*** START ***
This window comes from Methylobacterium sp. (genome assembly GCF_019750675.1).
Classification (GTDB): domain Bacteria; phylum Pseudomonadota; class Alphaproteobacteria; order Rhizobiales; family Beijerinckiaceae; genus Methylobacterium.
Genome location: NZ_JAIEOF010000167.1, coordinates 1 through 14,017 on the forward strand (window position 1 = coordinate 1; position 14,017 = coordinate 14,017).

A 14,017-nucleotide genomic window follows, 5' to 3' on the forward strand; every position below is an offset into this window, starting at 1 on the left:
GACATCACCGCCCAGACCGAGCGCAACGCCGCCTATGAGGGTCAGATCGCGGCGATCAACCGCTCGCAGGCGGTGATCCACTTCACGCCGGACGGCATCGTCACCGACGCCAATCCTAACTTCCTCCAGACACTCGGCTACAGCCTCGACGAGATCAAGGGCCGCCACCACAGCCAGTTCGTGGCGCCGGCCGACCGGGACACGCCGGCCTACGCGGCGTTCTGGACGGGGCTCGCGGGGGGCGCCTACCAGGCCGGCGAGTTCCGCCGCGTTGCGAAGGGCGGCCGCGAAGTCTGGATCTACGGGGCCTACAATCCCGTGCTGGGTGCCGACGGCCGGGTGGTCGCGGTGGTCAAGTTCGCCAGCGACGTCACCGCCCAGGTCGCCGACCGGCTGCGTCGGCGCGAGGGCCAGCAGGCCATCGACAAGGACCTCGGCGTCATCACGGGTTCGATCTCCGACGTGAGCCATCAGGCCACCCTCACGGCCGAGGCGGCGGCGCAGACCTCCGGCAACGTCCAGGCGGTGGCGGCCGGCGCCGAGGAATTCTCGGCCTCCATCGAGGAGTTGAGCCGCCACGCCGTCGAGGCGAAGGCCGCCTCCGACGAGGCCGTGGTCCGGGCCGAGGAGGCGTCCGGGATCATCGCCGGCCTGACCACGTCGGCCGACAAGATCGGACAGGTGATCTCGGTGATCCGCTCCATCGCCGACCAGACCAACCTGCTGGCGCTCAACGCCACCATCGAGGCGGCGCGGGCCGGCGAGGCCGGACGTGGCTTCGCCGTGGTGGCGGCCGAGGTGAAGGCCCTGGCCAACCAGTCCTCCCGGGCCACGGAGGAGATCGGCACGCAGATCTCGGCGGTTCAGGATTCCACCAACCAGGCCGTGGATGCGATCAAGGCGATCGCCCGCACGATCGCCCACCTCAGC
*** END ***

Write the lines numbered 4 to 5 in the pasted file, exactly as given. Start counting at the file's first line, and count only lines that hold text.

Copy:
A 14,017-nucleotide genomic window follows, 5' to 3' on the forward strand; every position below is an offset into this window, starting at 1 on the left:
GACATCACCGCCCAGACCGAGCGCAACGCCGCCTATGAGGGTCAGATCGCGGCGATCAACCGCTCGCAGGCGGTGATCCACTTCACGCCGGACGGCATCGTCACCGACGCCAATCCTAACTTCCTCCAGACACTCGGCTACAGCCTCGACGAGATCAAGGGCCGCCACCACAGCCAGTTCGTGGCGCCGGCCGACCGGGACACGCCGGCCTACGCGGCGTTCTGGACGGGGCTCGCGGGGGGCGCCTACCAGGCCGGCGAGTTCCGCCGCGTTGCGAAGGGCGGCCGCGAAGTCTGGATCTACGGGGCCTACAATCCCGTGCTGGGTGCCGACGGCCGGGTGGTCGCGGTGGTCAAGTTCGCCAGCGACGTCACCGCCCAGGTCGCCGACCGGCTGCGTCGGCGCGAGGGCCAGCAGGCCATCGACAAGGACCTCGGCGTCATCACGGGTTCGATCTCCGACGTGAGCCATCAGGCCACCCTCACGGCCGAGGCGGCGGCGCAGACCTCCGGCAACGTCCAGGCGGTGGCGGCCGGCGCCGAGGAATTCTCGGCCTCCATCGAGGAGTTGAGCCGCCACGCCGTCGAGGCGAAGGCCGCCTCCGACGAGGCCGTGGTCCGGGCCGAGGAGGCGTCCGGGATCATCGCCGGCCTGACCACGTCGGCCGACAAGATCGGACAGGTGATCTCGGTGATCCGCTCCATCGCCGACCAGACCAACCTGCTGGCGCTCAACGCCACCATCGAGGCGGCGCGGGCCGGCGAGGCCGGACGTGGCTTCGCCGTGGTGGCGGCCGAGGTGAAGGCCCTGGCCAACCAGTCCTCCCGGGCCACGGAGGAGATCGGCACGCAGATCTCGGCGGTTCAGGATTCCACCAACCAGGCCGTGGATGCGATCAAGGCGATCGCCCGCACGATCGCCCACCTCAGC